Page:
Our technology architecture depiction illustrates how process and rule engines work together as an automated system. It does not show how blockchain functions fit in as there are too many possible iterations and the blockchain automation and security Use Case will be different for each opportunity.
Ultimately, the Value Chain Management business plan defines how blockchain technology will be positioned and leveraged as part of the business architecture and how Smart Contracts will be deployed in high risk / high return areas.
Sidebar of Blockchain Terms
A blockchain is a growing list of records, called blocks, that are linked together using cryptography. Each block contains a cryptographic hash of the previous block, a timestamp, and transaction data (generally represented as a Merkle tree). The timestamp proves that the transaction data existed when the block was published in order to get into its hash.
Crypto-currency / Micro-currency
Cryptocurrencies are one of many names for digital coin assets which are tracked and traced on a decentralized financial network using blockchain ledger functions. Micro currencies refer to either local or community currencies.
DeFi (or “decentralized finance”) is an umbrella term for financial services on public blockchains, primarily Ethereum. With DeFi, you can do most of the things that banks support — earn interest, borrow, lend, buy insurance, trade derivatives, trade assets, and more — but it’s faster and doesn’t require paperwork or a third party. As with crypto generally, DeFi is global, peer-to-peer (meaning directly between two people, not routed through a centralized system), pseudonymous, and open to all.
A smart contract is a computer program or a transaction protocol which is intended to automatically execute, control or document legally relevant events and actions according to the terms of a contract or an agreement. The objectives of smart contracts are the reduction of need in trusted intermediators, arbitrations and enforcement costs, fraud losses, as well as the reduction of malicious activity.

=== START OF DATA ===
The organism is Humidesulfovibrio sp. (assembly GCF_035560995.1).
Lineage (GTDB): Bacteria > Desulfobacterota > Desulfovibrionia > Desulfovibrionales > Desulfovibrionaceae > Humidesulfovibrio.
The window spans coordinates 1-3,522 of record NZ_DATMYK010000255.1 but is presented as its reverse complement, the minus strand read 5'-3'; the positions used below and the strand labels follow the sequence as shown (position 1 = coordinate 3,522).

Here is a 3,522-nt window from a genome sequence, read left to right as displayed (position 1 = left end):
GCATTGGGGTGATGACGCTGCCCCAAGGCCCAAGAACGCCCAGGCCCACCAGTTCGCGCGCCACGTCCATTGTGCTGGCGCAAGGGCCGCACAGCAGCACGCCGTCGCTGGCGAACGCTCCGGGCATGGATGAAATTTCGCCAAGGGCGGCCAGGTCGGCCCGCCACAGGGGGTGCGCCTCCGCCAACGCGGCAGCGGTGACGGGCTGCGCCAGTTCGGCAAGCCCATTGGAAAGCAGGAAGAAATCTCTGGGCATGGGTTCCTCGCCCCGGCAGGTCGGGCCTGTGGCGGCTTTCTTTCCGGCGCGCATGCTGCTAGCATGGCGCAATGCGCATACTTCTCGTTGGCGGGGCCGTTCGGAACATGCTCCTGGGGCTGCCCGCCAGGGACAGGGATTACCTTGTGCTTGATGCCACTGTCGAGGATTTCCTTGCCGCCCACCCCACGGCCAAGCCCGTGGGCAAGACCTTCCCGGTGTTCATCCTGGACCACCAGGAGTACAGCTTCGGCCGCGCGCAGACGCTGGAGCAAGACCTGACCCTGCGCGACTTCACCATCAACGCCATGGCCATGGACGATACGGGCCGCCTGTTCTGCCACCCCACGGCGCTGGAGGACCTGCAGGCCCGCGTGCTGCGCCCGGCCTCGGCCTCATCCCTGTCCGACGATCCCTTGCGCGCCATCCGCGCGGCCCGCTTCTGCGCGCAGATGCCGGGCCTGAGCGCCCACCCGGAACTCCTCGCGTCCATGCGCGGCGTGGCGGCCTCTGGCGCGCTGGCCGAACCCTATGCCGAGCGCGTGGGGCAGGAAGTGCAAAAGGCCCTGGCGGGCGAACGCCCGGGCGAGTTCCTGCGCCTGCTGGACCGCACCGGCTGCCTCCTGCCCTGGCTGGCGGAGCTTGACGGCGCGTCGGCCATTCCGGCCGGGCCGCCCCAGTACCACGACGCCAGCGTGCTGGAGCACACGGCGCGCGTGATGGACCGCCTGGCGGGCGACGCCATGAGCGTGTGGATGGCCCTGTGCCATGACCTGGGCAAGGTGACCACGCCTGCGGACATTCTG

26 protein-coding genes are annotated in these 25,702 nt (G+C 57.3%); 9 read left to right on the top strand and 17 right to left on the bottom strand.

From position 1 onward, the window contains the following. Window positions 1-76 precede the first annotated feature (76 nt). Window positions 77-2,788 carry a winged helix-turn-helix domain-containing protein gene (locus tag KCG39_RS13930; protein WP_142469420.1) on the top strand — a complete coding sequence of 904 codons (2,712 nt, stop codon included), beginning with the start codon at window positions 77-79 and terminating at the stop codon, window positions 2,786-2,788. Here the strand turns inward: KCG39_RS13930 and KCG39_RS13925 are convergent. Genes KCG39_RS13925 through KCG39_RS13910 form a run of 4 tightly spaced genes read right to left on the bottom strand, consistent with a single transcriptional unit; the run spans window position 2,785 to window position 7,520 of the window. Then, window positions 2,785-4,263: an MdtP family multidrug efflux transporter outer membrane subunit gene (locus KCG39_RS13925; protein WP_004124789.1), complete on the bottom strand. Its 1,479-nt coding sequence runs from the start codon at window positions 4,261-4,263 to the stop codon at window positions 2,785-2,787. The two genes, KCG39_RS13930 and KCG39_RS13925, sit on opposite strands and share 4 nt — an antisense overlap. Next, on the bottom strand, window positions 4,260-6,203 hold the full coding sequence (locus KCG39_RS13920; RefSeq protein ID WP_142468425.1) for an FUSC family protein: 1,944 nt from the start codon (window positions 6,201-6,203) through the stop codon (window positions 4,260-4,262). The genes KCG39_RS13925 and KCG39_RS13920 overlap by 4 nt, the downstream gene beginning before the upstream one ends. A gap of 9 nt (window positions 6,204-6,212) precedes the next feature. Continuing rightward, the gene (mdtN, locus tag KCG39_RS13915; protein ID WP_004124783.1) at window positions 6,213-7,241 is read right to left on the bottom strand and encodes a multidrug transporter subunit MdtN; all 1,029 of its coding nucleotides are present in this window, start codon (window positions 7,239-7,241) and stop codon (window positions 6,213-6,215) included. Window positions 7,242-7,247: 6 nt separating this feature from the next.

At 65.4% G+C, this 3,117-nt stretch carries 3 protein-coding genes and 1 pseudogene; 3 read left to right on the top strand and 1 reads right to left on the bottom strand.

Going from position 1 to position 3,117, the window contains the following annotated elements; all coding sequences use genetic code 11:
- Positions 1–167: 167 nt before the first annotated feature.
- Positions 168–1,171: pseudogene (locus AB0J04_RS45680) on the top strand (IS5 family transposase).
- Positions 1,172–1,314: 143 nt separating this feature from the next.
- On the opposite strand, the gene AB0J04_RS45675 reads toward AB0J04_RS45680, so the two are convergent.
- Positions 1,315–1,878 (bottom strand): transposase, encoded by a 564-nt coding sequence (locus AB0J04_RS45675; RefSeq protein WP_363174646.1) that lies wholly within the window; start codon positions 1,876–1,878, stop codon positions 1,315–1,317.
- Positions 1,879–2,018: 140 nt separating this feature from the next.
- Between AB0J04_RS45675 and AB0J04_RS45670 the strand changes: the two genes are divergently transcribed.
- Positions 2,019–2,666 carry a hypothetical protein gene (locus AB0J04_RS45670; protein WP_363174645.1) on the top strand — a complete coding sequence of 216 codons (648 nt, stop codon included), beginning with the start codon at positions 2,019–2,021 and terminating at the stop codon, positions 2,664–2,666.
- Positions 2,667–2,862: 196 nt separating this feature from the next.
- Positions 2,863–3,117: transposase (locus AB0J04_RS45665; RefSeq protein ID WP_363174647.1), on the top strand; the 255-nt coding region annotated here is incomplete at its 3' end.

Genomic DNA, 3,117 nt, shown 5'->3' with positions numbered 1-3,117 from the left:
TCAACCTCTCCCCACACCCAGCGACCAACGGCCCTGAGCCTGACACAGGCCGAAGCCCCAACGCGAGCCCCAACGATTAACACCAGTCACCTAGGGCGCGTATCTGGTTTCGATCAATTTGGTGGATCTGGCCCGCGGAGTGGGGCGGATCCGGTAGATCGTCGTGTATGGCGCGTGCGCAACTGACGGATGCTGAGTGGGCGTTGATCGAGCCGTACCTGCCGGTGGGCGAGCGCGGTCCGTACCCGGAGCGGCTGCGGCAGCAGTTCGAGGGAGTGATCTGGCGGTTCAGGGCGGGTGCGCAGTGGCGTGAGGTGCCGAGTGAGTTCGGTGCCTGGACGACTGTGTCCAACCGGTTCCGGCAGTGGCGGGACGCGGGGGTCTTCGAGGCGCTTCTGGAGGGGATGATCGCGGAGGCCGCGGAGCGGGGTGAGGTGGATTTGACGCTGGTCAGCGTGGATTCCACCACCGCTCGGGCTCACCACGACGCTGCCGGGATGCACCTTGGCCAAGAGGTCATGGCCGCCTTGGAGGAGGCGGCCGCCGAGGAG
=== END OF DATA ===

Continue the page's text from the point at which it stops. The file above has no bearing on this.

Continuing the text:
The DAO is an organization that was designed to be automated and decentralized. It acted as a form of venture capital fund, based on open-source code and without a typical management structure or board of directors. To be fully decentralized, the DAO was unaffiliated with any particular nation-state, though it made use of the Ethereum network. Why make an organization like the DAO? The developers of the DAO believed they could eliminate human error or manipulation of investor funds by placing decision-making power into the hands of an automated system and a crowdsourced process. Fueled by ether, the DAO was designed to allow investors to send money from anywhere in the world anonymously. The DAO would then provide those owners tokens, allowing them voting rights on possible projects. Despite initial issues with hacking, interest in the DAO concept continues to grow.
Non-fungible tokens or NFTs are cryptographic assets on a blockchain with unique identification codes and metadata that distinguish them from each other. Unlike cryptocurrencies, they cannot be traded or exchanged at equivalency. This differs from fungible tokens like cryptocurrencies, which are identical to each other and, therefore, can be used as a medium for commercial transactions.
Phil Wilson is the Founder and Global Managing Director of Spectrum Arts, LLC which is engaged in helping customers in the highly regulated industries of financial services, pharmaceutical, agriculture, manufacturing, CPG and wellness. Phil was one of three individuals to lead PricewaterhouseCoopers (PwC) Value Chain Practice for North America. He provides Design, Supply and Value Chain Management process and practice guidance. Phil is well known as an “enterprise architect” who has led major “business transformation” projects around the globe involving enterprise integration and Business Process Reengineering.
Phil’s firm, Spectrum Arts LLC offers automated systems guidance on IBM and iGrafx business rule and process automation solutions as well as Diligent.com Governance Risk Compliance (GRC) solutions. Phil also provides consulting and educational courses on Value Chain Management and how Blockchain, Smart Contracts, Defi, DAO set-up, regulated stable coins, crypto currencies, altcoins and micro currencies can help enhance value chain security.